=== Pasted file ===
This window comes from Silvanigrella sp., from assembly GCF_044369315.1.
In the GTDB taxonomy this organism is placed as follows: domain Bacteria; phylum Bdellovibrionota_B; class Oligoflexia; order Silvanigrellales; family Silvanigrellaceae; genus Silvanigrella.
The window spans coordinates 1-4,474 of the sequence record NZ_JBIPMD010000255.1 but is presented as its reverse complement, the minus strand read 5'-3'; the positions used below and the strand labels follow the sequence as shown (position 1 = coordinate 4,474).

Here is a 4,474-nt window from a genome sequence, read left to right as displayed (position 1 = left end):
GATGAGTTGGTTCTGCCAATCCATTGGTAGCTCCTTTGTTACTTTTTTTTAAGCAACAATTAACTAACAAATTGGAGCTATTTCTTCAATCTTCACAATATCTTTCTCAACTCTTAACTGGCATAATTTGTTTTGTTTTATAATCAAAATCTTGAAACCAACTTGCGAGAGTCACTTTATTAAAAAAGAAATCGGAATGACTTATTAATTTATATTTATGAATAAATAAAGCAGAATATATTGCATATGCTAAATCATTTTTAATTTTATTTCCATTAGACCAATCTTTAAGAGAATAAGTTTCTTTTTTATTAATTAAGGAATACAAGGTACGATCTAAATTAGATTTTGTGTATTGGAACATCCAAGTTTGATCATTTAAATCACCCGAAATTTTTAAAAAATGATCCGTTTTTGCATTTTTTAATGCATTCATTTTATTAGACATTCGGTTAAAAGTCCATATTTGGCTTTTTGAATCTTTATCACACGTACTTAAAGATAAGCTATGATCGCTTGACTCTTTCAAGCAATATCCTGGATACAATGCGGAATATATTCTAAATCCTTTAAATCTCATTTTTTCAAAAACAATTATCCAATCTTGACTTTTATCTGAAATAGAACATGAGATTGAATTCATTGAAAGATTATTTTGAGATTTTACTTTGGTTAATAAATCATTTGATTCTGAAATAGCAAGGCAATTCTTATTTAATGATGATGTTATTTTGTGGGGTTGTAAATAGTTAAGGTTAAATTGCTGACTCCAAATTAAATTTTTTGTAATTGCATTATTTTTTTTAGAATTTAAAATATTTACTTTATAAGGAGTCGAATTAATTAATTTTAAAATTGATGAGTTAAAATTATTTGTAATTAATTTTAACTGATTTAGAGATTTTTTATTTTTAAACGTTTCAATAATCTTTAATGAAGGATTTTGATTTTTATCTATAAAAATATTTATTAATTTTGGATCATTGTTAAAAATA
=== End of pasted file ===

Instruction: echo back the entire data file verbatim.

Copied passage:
This window comes from Silvanigrella sp., from assembly GCF_044369315.1.
In the GTDB taxonomy this organism is placed as follows: domain Bacteria; phylum Bdellovibrionota_B; class Oligoflexia; order Silvanigrellales; family Silvanigrellaceae; genus Silvanigrella.
The window spans coordinates 1-4,474 of the sequence record NZ_JBIPMD010000255.1 but is presented as its reverse complement, the minus strand read 5'-3'; the positions used below and the strand labels follow the sequence as shown (position 1 = coordinate 4,474).

Here is a 4,474-nt window from a genome sequence, read left to right as displayed (position 1 = left end):
GATGAGTTGGTTCTGCCAATCCATTGGTAGCTCCTTTGTTACTTTTTTTTAAGCAACAATTAACTAACAAATTGGAGCTATTTCTTCAATCTTCACAATATCTTTCTCAACTCTTAACTGGCATAATTTGTTTTGTTTTATAATCAAAATCTTGAAACCAACTTGCGAGAGTCACTTTATTAAAAAAGAAATCGGAATGACTTATTAATTTATATTTATGAATAAATAAAGCAGAATATATTGCATATGCTAAATCATTTTTAATTTTATTTCCATTAGACCAATCTTTAAGAGAATAAGTTTCTTTTTTATTAATTAAGGAATACAAGGTACGATCTAAATTAGATTTTGTGTATTGGAACATCCAAGTTTGATCATTTAAATCACCCGAAATTTTTAAAAAATGATCCGTTTTTGCATTTTTTAATGCATTCATTTTATTAGACATTCGGTTAAAAGTCCATATTTGGCTTTTTGAATCTTTATCACACGTACTTAAAGATAAGCTATGATCGCTTGACTCTTTCAAGCAATATCCTGGATACAATGCGGAATATATTCTAAATCCTTTAAATCTCATTTTTTCAAAAACAATTATCCAATCTTGACTTTTATCTGAAATAGAACATGAGATTGAATTCATTGAAAGATTATTTTGAGATTTTACTTTGGTTAATAAATCATTTGATTCTGAAATAGCAAGGCAATTCTTATTTAATGATGATGTTATTTTGTGGGGTTGTAAATAGTTAAGGTTAAATTGCTGACTCCAAATTAAATTTTTTGTAATTGCATTATTTTTTTTAGAATTTAAAATATTTACTTTATAAGGAGTCGAATTAATTAATTTTAAAATTGATGAGTTAAAATTATTTGTAATTAATTTTAACTGATTTAGAGATTTTTTATTTTTAAACGTTTCAATAATCTTTAATGAAGGATTTTGATTTTTATCTATAAAAATATTTATTAATTTTGGATCATTGTTAAAAATA